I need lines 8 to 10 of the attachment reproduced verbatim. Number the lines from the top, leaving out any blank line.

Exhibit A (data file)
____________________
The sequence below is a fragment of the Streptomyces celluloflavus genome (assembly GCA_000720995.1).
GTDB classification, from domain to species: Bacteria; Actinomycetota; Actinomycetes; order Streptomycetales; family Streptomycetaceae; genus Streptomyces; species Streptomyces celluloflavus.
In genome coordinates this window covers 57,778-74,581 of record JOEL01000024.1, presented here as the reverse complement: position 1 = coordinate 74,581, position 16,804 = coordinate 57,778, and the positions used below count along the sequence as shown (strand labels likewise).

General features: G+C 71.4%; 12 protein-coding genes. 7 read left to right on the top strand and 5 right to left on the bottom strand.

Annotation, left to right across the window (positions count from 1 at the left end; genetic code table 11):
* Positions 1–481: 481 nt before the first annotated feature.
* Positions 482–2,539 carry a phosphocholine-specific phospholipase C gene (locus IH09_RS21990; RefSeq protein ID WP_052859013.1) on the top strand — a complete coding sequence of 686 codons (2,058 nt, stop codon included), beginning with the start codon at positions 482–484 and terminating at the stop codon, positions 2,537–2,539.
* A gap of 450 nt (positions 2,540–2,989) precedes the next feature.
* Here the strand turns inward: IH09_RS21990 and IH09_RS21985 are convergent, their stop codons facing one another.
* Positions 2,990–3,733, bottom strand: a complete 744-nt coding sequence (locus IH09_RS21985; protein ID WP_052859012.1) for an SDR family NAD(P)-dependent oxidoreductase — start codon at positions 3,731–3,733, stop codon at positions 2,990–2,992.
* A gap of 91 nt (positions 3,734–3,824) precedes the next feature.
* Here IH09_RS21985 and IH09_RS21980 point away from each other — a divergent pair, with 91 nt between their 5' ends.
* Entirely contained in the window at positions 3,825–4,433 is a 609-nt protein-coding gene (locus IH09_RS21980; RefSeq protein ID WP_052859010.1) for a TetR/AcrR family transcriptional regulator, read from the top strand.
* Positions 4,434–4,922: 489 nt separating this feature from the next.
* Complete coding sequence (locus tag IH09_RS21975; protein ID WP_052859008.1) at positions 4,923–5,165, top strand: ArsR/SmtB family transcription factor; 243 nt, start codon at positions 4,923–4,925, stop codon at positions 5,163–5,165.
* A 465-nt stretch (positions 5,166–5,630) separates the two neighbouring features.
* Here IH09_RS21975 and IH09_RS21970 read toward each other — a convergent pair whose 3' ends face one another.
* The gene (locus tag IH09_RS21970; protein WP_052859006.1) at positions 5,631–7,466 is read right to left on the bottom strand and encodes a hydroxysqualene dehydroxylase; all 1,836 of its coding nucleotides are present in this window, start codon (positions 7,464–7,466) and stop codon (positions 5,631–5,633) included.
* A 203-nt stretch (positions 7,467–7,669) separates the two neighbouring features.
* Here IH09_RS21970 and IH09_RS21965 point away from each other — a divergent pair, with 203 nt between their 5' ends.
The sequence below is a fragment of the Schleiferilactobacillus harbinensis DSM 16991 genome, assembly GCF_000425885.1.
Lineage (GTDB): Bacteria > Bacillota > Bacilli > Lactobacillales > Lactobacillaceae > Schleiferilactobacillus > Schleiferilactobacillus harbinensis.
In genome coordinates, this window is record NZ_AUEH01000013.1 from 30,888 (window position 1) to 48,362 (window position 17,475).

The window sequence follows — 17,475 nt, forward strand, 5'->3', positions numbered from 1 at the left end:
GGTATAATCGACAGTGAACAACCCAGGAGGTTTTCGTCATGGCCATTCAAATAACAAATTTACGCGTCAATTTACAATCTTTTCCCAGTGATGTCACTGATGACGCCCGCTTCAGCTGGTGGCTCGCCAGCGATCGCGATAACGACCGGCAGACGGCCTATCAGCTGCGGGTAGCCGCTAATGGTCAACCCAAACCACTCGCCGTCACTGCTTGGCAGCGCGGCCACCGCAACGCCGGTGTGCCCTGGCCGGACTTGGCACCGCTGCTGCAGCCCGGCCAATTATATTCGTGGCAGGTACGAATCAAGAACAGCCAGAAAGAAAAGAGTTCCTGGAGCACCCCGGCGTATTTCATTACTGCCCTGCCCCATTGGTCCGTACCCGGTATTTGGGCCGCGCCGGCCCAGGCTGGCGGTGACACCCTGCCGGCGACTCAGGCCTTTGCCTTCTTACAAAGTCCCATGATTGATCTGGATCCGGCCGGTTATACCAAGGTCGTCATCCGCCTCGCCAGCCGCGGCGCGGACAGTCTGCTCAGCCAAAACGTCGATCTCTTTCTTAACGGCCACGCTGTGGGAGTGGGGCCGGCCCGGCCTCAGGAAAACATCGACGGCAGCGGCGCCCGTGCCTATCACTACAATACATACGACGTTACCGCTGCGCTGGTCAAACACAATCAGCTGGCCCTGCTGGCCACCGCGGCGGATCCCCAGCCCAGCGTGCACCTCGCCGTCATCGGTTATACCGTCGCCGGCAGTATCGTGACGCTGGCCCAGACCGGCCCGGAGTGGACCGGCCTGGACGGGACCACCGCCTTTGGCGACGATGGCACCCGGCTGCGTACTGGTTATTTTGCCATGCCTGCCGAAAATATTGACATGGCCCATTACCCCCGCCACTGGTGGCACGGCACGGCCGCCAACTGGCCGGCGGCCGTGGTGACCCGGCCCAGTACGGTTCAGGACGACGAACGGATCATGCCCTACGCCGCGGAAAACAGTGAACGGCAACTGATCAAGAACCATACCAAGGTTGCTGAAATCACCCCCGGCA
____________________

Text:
* A gap of 450 nt (positions 2,540–2,989) precedes the next feature.
* Here the strand turns inward: IH09_RS21990 and IH09_RS21985 are convergent, their stop codons facing one another.
* Positions 2,990–3,733, bottom strand: a complete 744-nt coding sequence (locus IH09_RS21985; protein ID WP_052859012.1) for an SDR family NAD(P)-dependent oxidoreductase — start codon at positions 3,731–3,733, stop codon at positions 2,990–2,992.